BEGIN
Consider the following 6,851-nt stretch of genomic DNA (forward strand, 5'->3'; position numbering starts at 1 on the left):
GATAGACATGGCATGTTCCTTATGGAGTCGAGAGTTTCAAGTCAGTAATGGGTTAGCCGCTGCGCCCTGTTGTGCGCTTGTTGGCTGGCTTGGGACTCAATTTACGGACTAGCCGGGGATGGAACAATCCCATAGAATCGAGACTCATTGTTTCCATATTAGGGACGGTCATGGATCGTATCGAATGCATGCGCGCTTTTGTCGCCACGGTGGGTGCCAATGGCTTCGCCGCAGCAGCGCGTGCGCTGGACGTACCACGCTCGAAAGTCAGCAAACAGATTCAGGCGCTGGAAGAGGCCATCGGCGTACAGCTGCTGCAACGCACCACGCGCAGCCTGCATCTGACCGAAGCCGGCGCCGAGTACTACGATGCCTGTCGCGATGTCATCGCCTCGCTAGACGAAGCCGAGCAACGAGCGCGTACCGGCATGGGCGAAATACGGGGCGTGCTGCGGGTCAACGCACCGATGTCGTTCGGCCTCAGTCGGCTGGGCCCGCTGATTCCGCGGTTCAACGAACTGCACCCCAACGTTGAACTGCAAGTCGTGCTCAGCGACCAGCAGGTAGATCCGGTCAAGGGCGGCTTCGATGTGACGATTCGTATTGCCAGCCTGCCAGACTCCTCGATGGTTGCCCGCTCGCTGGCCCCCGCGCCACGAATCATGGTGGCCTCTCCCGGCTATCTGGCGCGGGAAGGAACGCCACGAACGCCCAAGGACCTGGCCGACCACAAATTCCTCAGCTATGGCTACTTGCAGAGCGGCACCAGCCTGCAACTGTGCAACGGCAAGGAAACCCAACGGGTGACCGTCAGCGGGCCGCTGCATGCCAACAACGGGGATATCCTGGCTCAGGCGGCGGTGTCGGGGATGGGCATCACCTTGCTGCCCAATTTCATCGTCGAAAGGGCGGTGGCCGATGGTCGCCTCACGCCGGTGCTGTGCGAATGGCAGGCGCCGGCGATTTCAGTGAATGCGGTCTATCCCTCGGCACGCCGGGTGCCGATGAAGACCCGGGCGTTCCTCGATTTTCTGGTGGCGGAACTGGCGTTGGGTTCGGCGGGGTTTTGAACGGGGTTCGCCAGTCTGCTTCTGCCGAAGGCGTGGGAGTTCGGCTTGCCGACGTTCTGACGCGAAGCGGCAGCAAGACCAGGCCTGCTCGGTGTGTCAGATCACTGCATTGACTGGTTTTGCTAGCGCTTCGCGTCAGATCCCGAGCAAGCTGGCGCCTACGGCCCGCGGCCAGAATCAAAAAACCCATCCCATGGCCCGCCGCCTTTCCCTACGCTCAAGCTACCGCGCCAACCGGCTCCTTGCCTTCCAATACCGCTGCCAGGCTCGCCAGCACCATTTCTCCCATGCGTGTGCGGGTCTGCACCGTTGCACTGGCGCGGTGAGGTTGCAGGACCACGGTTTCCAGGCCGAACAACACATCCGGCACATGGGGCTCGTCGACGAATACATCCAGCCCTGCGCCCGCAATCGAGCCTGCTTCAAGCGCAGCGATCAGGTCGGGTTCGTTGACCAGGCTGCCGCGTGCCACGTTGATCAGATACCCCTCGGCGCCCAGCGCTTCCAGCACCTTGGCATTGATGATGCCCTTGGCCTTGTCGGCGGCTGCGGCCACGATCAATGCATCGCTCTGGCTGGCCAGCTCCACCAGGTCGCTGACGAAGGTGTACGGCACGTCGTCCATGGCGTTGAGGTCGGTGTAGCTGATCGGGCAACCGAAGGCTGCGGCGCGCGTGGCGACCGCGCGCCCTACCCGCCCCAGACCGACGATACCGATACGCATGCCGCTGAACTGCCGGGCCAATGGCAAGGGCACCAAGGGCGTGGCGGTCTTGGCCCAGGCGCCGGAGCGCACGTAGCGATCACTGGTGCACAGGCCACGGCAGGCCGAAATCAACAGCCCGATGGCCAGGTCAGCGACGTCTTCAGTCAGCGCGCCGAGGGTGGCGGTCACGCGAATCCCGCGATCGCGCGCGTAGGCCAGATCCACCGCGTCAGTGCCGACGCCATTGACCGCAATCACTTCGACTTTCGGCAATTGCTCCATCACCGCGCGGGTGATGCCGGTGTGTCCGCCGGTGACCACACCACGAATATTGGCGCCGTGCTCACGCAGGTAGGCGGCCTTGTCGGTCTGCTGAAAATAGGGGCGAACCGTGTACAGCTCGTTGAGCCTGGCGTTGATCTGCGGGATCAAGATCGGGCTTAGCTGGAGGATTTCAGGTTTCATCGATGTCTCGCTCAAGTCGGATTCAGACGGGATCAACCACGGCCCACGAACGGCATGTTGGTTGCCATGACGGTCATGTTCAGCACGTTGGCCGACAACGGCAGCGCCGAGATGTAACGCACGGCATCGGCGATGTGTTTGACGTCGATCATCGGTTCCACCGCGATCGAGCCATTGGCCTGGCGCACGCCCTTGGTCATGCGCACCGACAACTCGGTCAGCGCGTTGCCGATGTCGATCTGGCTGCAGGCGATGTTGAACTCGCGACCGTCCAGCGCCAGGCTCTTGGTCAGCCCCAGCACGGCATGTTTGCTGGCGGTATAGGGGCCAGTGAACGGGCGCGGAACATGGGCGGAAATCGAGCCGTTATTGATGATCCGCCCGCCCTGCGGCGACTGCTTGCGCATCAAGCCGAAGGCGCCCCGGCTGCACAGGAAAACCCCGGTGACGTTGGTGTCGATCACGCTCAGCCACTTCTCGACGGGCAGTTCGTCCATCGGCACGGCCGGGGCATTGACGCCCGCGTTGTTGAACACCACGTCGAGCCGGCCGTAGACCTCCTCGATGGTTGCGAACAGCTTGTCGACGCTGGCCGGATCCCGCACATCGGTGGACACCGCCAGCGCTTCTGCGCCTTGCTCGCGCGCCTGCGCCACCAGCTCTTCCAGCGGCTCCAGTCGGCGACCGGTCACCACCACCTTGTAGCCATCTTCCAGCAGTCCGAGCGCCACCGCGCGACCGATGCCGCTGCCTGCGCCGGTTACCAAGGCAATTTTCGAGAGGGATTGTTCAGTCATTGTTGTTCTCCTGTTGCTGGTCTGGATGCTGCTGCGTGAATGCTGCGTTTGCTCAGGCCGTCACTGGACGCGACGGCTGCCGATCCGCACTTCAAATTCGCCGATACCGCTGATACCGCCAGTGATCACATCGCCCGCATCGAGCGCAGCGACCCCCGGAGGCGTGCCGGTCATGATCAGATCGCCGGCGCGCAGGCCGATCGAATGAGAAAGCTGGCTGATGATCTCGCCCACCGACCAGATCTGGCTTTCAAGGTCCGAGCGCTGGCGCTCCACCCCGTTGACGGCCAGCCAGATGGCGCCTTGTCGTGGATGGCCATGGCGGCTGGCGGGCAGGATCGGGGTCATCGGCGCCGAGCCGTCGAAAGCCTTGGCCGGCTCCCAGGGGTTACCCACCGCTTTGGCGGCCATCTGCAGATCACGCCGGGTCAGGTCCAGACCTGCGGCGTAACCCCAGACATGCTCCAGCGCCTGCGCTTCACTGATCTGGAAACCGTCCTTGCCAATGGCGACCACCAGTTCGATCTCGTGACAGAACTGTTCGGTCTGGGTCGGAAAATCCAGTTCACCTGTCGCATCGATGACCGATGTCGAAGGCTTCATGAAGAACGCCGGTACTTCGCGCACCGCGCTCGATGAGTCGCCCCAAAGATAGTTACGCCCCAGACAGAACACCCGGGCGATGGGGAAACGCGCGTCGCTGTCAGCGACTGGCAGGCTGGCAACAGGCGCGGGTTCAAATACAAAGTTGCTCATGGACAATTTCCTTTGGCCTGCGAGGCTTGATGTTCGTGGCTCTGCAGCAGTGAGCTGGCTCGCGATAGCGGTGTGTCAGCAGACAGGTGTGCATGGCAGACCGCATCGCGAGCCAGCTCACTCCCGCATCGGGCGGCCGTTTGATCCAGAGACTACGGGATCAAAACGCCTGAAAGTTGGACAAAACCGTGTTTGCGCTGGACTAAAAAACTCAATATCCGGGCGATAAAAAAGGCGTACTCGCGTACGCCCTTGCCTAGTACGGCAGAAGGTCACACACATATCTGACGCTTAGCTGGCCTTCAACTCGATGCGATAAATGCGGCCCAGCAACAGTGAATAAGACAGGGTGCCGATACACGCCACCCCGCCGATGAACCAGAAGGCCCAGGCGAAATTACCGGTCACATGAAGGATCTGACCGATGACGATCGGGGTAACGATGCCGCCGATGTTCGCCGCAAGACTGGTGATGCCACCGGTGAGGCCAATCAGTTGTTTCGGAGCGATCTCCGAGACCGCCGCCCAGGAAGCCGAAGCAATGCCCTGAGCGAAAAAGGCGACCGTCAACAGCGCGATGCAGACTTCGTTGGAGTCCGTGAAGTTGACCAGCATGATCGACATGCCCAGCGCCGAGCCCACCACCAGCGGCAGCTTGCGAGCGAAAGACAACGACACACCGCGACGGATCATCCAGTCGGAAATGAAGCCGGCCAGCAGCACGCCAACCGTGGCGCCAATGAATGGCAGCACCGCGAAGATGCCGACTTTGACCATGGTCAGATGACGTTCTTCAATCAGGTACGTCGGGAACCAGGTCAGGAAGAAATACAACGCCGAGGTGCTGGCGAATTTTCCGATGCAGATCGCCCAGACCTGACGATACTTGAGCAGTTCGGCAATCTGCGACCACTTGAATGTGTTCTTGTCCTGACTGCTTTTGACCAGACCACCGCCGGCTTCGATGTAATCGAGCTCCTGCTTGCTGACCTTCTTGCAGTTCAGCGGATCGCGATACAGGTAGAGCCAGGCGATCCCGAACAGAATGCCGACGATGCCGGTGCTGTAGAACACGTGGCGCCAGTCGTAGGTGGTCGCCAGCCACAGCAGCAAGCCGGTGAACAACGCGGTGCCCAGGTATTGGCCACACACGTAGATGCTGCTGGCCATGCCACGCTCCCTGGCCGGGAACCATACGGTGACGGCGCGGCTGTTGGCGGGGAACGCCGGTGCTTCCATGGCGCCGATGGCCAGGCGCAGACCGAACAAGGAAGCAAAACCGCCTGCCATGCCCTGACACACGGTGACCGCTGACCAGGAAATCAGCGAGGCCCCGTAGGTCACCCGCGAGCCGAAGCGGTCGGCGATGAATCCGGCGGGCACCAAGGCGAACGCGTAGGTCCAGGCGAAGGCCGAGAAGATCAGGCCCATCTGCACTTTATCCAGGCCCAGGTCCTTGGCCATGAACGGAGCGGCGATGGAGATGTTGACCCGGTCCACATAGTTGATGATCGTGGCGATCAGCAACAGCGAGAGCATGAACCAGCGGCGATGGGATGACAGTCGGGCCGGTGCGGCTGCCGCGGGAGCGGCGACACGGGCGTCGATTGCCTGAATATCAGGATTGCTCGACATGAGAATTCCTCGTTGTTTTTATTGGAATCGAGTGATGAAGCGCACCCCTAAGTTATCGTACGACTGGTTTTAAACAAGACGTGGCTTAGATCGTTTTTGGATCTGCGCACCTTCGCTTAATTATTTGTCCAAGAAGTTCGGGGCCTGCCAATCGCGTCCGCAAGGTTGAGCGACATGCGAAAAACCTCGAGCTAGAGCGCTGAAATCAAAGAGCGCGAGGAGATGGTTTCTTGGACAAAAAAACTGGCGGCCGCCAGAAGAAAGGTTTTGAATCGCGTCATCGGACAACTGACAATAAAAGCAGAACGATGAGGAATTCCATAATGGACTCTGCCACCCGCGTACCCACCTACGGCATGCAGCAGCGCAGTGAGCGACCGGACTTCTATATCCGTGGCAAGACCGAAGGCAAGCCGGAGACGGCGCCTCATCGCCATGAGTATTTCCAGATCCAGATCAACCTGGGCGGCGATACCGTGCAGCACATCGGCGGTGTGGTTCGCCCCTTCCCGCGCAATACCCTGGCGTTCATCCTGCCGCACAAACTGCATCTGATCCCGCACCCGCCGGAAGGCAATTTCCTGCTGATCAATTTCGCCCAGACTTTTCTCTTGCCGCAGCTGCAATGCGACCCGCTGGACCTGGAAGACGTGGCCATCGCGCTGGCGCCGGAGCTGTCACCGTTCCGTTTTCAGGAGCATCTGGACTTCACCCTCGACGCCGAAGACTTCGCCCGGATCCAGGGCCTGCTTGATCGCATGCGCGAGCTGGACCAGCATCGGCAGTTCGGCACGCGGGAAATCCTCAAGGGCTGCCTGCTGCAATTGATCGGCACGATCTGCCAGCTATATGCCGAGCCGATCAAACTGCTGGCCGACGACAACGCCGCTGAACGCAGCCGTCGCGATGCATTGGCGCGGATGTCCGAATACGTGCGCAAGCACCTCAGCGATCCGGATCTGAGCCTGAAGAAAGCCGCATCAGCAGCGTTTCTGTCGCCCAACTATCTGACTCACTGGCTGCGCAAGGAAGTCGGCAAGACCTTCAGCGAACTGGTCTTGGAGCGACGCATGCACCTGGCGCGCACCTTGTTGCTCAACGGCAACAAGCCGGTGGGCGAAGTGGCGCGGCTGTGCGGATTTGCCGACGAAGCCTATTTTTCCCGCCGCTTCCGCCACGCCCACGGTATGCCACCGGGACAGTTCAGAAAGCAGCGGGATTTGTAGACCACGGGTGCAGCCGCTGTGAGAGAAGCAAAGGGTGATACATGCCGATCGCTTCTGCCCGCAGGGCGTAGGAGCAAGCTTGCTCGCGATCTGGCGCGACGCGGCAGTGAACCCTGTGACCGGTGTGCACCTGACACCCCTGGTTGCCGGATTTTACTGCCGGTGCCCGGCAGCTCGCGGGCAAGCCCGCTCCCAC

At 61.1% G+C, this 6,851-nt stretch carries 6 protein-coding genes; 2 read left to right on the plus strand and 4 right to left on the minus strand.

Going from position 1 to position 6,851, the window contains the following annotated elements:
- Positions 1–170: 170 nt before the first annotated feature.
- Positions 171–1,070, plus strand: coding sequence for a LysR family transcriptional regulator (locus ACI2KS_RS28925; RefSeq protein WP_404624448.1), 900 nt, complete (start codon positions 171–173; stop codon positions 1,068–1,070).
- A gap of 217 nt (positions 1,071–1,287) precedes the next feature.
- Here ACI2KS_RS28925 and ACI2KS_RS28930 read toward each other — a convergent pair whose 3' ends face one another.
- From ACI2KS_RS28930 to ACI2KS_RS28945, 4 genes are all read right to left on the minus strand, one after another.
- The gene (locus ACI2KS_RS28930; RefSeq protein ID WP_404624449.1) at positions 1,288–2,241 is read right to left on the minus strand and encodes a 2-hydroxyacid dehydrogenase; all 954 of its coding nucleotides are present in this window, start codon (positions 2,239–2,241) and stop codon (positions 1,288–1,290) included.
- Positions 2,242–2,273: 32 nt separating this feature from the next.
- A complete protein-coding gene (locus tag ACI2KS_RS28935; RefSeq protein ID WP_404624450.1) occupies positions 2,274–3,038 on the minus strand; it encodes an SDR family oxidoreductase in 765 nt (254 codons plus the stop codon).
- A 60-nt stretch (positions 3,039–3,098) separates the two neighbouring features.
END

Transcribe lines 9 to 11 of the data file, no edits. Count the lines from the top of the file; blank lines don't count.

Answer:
- From ACI2KS_RS28930 to ACI2KS_RS28945, 4 genes are all read right to left on the minus strand, one after another.
- The gene (locus ACI2KS_RS28930; RefSeq protein ID WP_404624449.1) at positions 1,288–2,241 is read right to left on the minus strand and encodes a 2-hydroxyacid dehydrogenase; all 954 of its coding nucleotides are present in this window, start codon (positions 2,239–2,241) and stop codon (positions 1,288–1,290) included.
- Positions 2,242–2,273: 32 nt separating this feature from the next.